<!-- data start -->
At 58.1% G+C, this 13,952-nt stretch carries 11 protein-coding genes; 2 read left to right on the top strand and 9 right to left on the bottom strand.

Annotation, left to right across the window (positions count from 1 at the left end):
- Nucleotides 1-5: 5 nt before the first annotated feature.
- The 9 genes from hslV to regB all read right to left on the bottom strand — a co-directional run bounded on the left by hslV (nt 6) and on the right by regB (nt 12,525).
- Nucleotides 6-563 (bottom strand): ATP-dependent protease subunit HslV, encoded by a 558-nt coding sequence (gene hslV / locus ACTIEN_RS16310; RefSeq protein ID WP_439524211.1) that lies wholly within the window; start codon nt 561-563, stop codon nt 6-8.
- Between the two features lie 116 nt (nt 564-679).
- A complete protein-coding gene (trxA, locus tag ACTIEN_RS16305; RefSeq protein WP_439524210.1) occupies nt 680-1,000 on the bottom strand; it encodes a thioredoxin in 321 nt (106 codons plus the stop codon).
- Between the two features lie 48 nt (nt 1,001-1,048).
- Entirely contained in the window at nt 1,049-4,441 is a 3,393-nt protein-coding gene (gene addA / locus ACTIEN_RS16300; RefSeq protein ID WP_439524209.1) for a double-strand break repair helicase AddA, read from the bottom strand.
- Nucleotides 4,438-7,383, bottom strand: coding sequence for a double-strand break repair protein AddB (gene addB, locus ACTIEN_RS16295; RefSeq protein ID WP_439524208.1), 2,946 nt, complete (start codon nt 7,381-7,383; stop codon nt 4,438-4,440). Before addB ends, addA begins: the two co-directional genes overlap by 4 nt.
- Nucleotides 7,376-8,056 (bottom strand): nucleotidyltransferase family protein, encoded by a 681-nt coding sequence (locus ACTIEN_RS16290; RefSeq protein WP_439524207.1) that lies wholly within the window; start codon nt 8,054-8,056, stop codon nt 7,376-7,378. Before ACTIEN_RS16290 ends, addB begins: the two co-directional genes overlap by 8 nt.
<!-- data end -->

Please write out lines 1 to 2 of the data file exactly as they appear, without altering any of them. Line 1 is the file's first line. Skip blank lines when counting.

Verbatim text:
At 58.1% G+C, this 13,952-nt stretch carries 11 protein-coding genes; 2 read left to right on the top strand and 9 right to left on the bottom strand.

Annotation, left to right across the window (positions count from 1 at the left end):